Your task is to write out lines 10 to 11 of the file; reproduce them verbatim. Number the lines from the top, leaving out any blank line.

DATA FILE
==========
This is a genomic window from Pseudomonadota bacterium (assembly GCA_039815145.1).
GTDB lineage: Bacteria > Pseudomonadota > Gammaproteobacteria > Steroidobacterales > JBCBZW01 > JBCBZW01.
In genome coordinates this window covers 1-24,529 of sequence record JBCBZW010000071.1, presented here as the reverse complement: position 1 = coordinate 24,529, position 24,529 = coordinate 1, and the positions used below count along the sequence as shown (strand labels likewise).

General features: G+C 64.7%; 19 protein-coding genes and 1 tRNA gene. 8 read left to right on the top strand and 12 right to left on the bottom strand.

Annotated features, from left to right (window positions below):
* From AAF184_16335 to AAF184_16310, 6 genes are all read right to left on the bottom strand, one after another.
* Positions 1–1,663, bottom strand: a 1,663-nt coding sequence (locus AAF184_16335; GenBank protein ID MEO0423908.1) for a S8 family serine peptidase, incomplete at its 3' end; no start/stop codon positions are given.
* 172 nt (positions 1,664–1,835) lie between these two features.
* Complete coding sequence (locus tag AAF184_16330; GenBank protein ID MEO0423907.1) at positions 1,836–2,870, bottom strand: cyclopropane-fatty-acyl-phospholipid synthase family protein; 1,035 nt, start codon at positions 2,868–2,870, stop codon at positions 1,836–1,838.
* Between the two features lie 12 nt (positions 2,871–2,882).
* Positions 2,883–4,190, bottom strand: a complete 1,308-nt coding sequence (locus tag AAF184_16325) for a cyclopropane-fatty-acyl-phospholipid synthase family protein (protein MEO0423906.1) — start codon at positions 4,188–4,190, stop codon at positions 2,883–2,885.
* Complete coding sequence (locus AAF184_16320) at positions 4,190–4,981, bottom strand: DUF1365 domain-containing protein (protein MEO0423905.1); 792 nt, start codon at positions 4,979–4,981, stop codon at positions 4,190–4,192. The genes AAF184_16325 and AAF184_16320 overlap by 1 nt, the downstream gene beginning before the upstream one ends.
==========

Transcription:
* Between the two features lie 12 nt (positions 2,871–2,882).
* Positions 2,883–4,190, bottom strand: a complete 1,308-nt coding sequence (locus tag AAF184_16325) for a cyclopropane-fatty-acyl-phospholipid synthase family protein (protein MEO0423906.1) — start codon at positions 4,188–4,190, stop codon at positions 2,883–2,885.